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April 06, 1977 - Image 8

Resource type:
Text
Publication:
Michigan Daily, 1977-04-06

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Page Eight

THE MICHIGAN DAILY

Wednescloy, Hprr o i y i c

THOUSANDS FLEE HOMES 3' . 2X^L,6 t ~ ux

r

Appalachian flooding kills 28
By The Associated Press i Red Cross sokesman at Louis- Virginia legislator, said the flood erly man standing in rushin

ngy

Rain-swollen rivers inundated
towns in the hilly Appalachians
yesterday, cutting communica-
tions and forcing thousands to
evaculate or wait for rescue. At
least 28 persons had been killed
by rain and wind storms in the
region.
The worst flooding was in
southern West Virginia and east-
ern Kentucky, where the Cum-
berland, Big Sandy and Ken-
tucky rivers topped flood walls
built to protect cities.
"THIS WILL BE the biggest
flood ever recorded on the upper
Cumberland," the N a t i o n a 1
Weather Service said.
"I'd say it's the worst in 40
years," said Lou Bondurant, al

ville.'"Hundreds of people are meant the end of the town. water up to his neck and cling-
being taken to shelters. Thou- "I don't believe there'll be ing to the side of the radio sta-
any fixing back. I believe this tion building.
sands of people are out of their is finished," he said.

homes."
The flooding Tug Fork, a tri-
butory of the Big Sandy, forced!
the 500 residents of the town of
Matewan, near Williamson on
the Kentucky border, to flee'
their homes. Some were re-!
ported trapped Tuesday on up-
per floors of taller structures.
A REPORTER who reached
Matewan Tuesday afternoon re-
ported a few two-story houses
poking above the water but the
rest of the town completely cov-
ered. Many houses had tipped1
over.
T. I. Varney, a former WestI

" a-- - w

-1,

All Students Interested in
JUDaAICSTrE
Come to a meeting
Wednesday April 6
at 4:00 in 3050 Frieze
Discussions led by experienced Judaic Studies
students on:
* Fall 1977 Offerings
* Professors in the Department
* Requirements for Judaic Studies Degrees
Passover cookies & candy will be provided

1

WILSON CISCO spentt
night in a boat rescuing stra
ed Matewan residents. "T
were screaming and hollering
over the place," he said.
The flooding killed at le
four persons in Kentucky, t
in West Virginia and two in V
ginia; an additional five persc
were reported missing in V
ginia b e f o r e communicati
were lost in flooded areas.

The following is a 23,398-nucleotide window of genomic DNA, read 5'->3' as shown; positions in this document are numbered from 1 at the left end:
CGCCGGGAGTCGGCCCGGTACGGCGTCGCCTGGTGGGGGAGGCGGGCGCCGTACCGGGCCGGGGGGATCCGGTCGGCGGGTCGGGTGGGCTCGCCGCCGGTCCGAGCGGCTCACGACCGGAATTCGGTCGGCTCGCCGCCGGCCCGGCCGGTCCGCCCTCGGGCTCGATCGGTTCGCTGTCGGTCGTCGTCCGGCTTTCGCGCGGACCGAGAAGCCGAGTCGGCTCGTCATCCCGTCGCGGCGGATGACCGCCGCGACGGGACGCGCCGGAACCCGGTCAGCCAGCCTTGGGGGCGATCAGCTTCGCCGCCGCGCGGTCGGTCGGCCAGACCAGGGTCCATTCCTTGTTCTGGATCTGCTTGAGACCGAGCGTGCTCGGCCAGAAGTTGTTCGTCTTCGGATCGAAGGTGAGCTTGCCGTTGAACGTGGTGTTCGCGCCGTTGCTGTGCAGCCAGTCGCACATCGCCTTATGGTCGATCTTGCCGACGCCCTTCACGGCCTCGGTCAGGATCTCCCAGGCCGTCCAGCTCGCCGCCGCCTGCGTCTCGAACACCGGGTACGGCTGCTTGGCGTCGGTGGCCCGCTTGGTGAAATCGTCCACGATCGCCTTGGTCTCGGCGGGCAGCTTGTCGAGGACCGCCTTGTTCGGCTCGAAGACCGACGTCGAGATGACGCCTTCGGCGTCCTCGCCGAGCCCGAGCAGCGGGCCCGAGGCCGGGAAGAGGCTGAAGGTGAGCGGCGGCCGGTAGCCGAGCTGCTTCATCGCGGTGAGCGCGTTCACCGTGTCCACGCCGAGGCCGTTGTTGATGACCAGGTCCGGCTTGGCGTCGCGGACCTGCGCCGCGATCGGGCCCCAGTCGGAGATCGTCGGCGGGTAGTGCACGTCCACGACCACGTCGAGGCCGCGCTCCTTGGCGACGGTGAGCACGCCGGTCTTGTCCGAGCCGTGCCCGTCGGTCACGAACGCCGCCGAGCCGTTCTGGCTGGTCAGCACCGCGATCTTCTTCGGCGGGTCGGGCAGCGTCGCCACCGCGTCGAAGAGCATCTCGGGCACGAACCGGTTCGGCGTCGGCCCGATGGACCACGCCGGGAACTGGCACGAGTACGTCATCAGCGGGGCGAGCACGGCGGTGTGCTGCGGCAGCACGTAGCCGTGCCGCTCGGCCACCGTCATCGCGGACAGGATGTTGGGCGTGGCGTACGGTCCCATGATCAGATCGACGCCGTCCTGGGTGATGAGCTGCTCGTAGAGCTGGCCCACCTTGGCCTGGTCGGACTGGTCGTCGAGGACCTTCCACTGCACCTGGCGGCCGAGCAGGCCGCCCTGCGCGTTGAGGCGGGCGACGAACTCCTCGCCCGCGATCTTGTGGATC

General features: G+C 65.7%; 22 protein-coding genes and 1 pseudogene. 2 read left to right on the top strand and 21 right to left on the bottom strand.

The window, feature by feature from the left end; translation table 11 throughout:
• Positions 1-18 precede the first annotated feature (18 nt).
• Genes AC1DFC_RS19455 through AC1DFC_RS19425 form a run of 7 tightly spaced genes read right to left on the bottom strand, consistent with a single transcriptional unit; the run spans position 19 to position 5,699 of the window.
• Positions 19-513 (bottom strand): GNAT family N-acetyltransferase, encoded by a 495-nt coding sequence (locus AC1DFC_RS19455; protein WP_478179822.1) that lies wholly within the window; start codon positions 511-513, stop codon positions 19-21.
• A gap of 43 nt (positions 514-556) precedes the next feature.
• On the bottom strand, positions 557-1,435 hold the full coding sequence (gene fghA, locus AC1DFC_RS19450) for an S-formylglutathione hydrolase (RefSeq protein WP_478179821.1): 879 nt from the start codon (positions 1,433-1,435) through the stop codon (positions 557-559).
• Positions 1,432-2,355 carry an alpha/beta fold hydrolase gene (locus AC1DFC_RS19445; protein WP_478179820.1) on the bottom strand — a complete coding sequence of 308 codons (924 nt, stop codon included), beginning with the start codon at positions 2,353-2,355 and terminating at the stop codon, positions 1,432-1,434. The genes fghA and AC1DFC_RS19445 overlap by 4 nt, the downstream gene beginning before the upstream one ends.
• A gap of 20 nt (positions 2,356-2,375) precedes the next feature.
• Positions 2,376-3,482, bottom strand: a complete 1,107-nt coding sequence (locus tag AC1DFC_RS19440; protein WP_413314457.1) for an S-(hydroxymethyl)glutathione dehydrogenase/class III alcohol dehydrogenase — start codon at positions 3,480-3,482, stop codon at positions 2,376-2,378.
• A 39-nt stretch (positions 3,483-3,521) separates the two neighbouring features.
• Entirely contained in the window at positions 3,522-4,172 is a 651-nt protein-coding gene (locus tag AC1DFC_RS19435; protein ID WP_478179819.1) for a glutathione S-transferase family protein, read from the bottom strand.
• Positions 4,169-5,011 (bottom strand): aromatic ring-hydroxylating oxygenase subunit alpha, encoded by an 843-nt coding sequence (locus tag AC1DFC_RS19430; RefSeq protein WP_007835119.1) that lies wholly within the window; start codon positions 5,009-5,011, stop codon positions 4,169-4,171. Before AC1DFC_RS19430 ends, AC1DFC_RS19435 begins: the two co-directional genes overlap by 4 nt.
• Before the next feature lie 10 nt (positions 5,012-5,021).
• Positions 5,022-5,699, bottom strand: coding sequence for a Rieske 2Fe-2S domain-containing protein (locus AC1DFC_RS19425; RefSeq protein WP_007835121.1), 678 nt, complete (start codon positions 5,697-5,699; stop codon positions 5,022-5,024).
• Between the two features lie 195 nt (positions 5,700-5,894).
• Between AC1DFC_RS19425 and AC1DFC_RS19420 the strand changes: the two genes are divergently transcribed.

Patients at a hospital
Welch, W.Va., were moved
I upper floors whe4 the Tug F
poured into the town, floodi
the first floor. Methodist H
pital in Pikeville, Ky., ont
Big Sandy, was surrounded
water, andemergency patie
had to be brought in by boat.
PINEVILLE, KY., a town
nearly 3,000, was reported c
ered by 15 feet of water af
the Cumberland rose 18 f
above flood stage and pour
over the flood wall.
Williamson, W.Va., with 12,
residents, was completely c
off from the outside worldE
cept for a radio in a forest lo
out tower. The weather serv
predicted a flood crest there
52-54 feet, 25-27 feet above fl
stage and 10 feet above 19
record crest.
Bob Harvit, general mana
of Wililamson r a d i o stat
WBTH, said he watched an e

the
nd-
hey
all
ast
wo
rir..
ons
rir-
ons
in
to
ark
ing
fn-

-r -

"I RUSHED up front and had
our announcer begin a plea for
a boat," he said. One soon ar-
rived. "We don't know who got
him, but it was just in time."
The governors of Virginia and
Kentucky d e c 1 a r e d disaster
areas in their states.
The flooding was caused by
nearly five inches of rainfall
which the National Weather
Service said would be followed
by temperatures in the 30s. In
both Kentucky and West Vir-
ginia, a chance of snow and be-
low freezing weather were fore-
cast for today.

4 MORE DAYS OF

'os
the "IT'S TERRIBLE. It's terri-
by ble," a Wise County, Va., wo-
:nts man said yesterday as the
weather cleared. "But the sun's
coming up, thank God."
of Virginia's Department of High-
ov- ways and Transportation said
ter nearly 200 highways were block-
eet ed. It also said at least 18
red bridges were known destroyed,
and at least 52 more were out of
00service.
000 sThestorms that produced the
cut floods also caused high winds
ex- and tornados Monday that killed
ok 20 persons, 17 of them in one
ice housing project at Birmingham,
of Ala.
od ONE VICTIM at Ashville, Ala.,
was killed when. a tree well on
the backyard shelter where she
ger had hoped to escape the storm;
ion the house she left was not dam-
eld- aged.
The storm's high winds and
hail were also believed to have
contributed to the crash near
Atlanta of a Southern Airways
DC9 jetliner. At least 68 per-.
sons, including eight on the
ground, were killed in the crash.
The hillport airport at William-
son was being used as an evacu-
ation center and 20 boats from
a nearby state park were being
used to rescue residents trapped
in the upper floors and on the
roofs of their flooded homes.
WATER IN Williamson cover-
led the roofs of some homesain
low-lying areas.
IResidents of Barbourville and
Williamsburg in extreme south-
ern Kentucky were warned yes-
terday to evacuate to higher
ground as flood crest rolled to-
ward them.
The Cumberland was expected
to crest at 47 feet at Barbour-
ville late yesterday which would
be 20 feet over flood stage. The
crest at Williamsburg was ex-
pected to hit 38 feet by this eve-
ning-17 feet over flood stage.

AP Photo.
THE ENTIRE TOWN of Clinchport, Va. was given a baptism yesterday as a result of flooding from heavy rain which hit the